Pardon my ignorance, but is water cooling still necessary? I know the 7700k had some issues running hot, but for the most part aren't we sitting around 60 celsius at load? I wouldn't think that would degrade the lifespan of the chip much, and it seems like the best water coolers get that down to about 40 under load. We have seen that neither Intel nor AMD seem to be thermally limited when it comes to overclocking, so really the major benefit is lower load and idle temps right? So if it improves the chip's lifespan from 7 years to 10 is that worth the cost of a replacement chip? I know it looks cool and all, but is there really a point to water cooling anymore?
  • JoeyJoJo123 - Thursday, June 1, 2017 - link

    Watercooling can allow for better heat-transfer in cases that don't allow for tall heatsinks, by utilizing space near the front or top of the chassis for radiators.

    Additionally, watercooling has the biggest effect for GPUs, which would normally hit 70C on stuff like founder's edition cards, down to 45C or so on water.

    $239 for a full aluminum based EK kit, including the GPU waterblock sounds like an attractive price, but would prefer if it came with a 360mm rad.

    I think if I were personally to go for a cheap/noob-friendly watercooling solution, I'd utilize two 240mm all-in-one CLCs (~$100 ea at sale/rebate prices) and a $30 NZXT Kraken G12 to use as a mounting bracket for the GPU. In this way GPU and CPU each get their own 240mm rad (GPU's 240MM at the front of the case, CPU's 240MM at the top of the case), and there's no fuss on whether the installation was done right, water leakage test, for a reasonable ~$230 or so.
  • DanNeely - Thursday, June 1, 2017 - link

    For GPUs the biggest win IMO is the sound level. The big 140mm fans on my radiator are nearly silent. During the interval last fall when I was rebuilding my loop and back on air, I couldn't believe how much louder the fans on my GT1080 were. Every time I found myself wondering if the hassle of rebuilding my loop was I just had to remember the racket I heard everytime I gamed to know that yes it was.
  • sfuzzz - Thursday, June 1, 2017 - link

    Yes, WC for the CPU is a bit overkill and if you have space, with very big air radiator like the Noctua D15 or similar you will hit the same temperatures, with the advantage of a more "rapid" response when load is off (temperatures tends to stabilize with WC when the loop liquid content heats up). However the GPUs greatly benefits form water, since the card air radiators will never have the same fin surface of the big CPU rads, frequently have much higher TDP than CPUs and the airflow is pretty much completely blocked from the card itself. GPUs on water "fly" because the don't throttle and get good temps without unbearable noise.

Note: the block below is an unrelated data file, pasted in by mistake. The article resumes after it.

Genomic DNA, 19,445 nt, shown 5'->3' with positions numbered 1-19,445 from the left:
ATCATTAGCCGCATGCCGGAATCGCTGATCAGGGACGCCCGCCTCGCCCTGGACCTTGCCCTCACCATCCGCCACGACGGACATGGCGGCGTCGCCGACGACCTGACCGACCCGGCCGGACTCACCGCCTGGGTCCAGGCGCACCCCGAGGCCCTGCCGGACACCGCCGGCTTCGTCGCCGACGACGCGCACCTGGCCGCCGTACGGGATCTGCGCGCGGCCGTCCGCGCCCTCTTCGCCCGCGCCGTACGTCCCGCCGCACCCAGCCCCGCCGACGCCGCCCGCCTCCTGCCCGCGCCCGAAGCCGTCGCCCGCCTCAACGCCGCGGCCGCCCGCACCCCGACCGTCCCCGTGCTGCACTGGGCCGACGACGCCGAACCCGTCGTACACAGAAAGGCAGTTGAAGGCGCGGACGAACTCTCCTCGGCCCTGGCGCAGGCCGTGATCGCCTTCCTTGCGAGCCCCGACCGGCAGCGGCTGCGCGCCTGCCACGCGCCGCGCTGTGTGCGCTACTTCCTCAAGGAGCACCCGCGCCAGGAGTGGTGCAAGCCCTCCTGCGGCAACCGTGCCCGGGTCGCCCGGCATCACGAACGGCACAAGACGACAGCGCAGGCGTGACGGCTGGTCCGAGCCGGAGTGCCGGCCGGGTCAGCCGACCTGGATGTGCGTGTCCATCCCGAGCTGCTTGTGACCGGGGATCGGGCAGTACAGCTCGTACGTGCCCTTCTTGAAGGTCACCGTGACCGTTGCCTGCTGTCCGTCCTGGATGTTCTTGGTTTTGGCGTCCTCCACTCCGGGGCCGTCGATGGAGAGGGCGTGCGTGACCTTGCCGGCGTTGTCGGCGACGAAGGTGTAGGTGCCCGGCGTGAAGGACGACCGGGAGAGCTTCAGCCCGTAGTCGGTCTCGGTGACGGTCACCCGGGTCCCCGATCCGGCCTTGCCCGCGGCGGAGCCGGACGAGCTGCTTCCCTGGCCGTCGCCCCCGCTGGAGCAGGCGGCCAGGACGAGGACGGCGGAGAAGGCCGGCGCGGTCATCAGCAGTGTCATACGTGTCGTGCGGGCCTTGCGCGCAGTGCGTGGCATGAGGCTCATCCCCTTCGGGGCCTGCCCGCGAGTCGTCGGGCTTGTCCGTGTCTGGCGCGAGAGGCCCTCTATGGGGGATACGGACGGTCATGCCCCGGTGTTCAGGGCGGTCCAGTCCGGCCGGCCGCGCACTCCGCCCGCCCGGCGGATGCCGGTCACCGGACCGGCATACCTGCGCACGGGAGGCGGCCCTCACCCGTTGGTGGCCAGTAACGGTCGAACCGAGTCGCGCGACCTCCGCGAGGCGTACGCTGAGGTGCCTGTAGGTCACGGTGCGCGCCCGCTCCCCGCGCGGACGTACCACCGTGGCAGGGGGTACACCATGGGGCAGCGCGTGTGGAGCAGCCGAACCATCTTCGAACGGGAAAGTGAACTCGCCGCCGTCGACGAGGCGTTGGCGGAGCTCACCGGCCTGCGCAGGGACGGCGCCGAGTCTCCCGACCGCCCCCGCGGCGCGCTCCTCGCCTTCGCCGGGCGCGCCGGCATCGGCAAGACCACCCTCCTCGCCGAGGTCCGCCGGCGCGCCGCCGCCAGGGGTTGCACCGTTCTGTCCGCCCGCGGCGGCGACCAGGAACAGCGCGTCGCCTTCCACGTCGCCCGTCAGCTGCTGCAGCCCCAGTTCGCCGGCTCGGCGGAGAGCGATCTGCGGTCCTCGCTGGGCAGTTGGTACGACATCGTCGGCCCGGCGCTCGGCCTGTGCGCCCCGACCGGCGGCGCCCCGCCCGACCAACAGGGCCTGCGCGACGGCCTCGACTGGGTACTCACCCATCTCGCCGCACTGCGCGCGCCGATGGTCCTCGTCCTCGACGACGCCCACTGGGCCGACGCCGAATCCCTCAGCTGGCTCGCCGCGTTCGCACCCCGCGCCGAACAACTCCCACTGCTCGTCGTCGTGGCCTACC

• Hxx - Thursday, June 1, 2017 - link

    It was never really "necessary" but just like any other premium item, it has its niche....it allows for a powerful system to run quiet with decent temps no matter the workload. Is that necessary ? of course not, but sure as hell fun to own and build.
  • HomeworldFound - Friday, June 2, 2017 - link

    It's always better if you're overclocking a CPU to get it under water, you'll get extra room and can get rid of the heat easily. Think how much water would benefit an 12 - 18 core CPU.
  • frenchy_2001 - Friday, June 2, 2017 - link

    Actually, during a small window in time, watercooling was the only way to get decent cooling without the excessive noise.
    I'm talking during the early 2000s, with the end of the P4 and Athlon XP generations, which had TDP up to 150W, and before heatpipes started being used in computing.
    At that time, the CPU heatsink was basically a big block of copper with lots of fins and a strong fans blowing on top. Overclocking your CPU would push TDP even higher and your computer would start sounding like a jet engine.
    Once heatpipes started getting used, air cooling improved by leaps and bounds, settling into the tower coolers we now have.
  • wumpus - Saturday, June 3, 2017 - link

    In general, it makes more sense for quiet computing than anything else. As far as I know, you really can't coax any more clockspeed out of a Ryzen with watercooling than without.

    To be honest, I really doubt there was ever "a real point" to watercooling (especially with AIO units) and point to the lack of direct support for GPUs by those things. Sure, there were rare 3rd party interfaces, but typically AIO included a few CPU only (hopefully both Intel and AMD) adapters and ignored GPU cooling altogether. If you needed watercooling, you almost certainly needed to cool the GPU *first* and the CPU second.